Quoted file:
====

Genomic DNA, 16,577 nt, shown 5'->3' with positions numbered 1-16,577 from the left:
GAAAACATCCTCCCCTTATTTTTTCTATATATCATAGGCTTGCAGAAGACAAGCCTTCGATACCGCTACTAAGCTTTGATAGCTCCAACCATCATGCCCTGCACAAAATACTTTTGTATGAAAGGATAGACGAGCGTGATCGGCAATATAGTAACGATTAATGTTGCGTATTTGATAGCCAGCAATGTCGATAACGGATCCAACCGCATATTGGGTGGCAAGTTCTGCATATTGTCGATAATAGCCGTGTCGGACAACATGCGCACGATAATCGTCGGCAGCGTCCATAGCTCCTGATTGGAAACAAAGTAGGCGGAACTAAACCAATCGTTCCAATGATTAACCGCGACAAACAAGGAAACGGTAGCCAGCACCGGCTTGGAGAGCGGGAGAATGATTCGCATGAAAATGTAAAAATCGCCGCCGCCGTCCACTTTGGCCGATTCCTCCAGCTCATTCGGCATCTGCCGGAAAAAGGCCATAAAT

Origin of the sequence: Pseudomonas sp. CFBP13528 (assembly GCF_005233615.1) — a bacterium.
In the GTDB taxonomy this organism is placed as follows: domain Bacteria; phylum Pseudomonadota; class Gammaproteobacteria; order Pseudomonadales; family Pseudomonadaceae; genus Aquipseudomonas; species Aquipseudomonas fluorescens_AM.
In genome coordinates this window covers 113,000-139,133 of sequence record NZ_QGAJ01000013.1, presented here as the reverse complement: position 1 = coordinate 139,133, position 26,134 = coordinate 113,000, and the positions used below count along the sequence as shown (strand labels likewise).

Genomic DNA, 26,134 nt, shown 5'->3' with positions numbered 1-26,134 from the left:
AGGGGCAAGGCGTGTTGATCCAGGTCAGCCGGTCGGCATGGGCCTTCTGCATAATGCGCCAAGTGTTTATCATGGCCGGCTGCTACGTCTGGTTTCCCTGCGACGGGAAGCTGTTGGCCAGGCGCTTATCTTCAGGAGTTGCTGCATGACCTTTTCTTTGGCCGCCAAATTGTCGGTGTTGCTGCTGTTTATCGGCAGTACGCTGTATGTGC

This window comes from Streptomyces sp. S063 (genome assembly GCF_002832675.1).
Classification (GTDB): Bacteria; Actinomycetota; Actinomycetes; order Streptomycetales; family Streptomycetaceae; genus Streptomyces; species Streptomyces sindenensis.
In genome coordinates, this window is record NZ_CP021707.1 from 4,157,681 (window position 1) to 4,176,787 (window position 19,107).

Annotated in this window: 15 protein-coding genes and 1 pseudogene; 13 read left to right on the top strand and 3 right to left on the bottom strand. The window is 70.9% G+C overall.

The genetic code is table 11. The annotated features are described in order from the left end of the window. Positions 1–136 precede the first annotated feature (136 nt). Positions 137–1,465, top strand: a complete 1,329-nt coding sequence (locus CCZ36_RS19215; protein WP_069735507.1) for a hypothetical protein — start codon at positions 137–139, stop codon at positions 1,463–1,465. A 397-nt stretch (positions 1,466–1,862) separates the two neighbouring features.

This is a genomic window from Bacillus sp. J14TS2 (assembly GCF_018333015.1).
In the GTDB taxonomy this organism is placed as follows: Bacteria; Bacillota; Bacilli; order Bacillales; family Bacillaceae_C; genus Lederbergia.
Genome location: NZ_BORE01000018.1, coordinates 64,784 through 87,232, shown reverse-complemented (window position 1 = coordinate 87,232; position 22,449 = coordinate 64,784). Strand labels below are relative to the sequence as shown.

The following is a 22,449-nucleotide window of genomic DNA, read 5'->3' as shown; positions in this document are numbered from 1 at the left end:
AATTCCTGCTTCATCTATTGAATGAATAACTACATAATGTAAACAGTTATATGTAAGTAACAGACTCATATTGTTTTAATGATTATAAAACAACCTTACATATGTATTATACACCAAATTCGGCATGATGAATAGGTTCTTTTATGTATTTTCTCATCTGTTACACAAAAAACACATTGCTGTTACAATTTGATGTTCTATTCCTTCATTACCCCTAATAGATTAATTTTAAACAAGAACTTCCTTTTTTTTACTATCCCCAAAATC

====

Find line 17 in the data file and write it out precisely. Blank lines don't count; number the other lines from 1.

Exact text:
AATTCCTGCTTCATCTATTGAATGAATAACTACATAATGTAAACAGTTATATGTAAGTAACAGACTCATATTGTTTTAATGATTATAAAACAACCTTACATATGTATTATACACCAAATTCGGCATGATGAATAGGTTCTTTTATGTATTTTCTCATCTGTTACACAAAAAACACATTGCTGTTACAATTTGATGTTCTATTCCTTCATTACCCCTAATAGATTAATTTTAAACAAGAACTTCCTTTTTTTTACTATCCCCAAAATC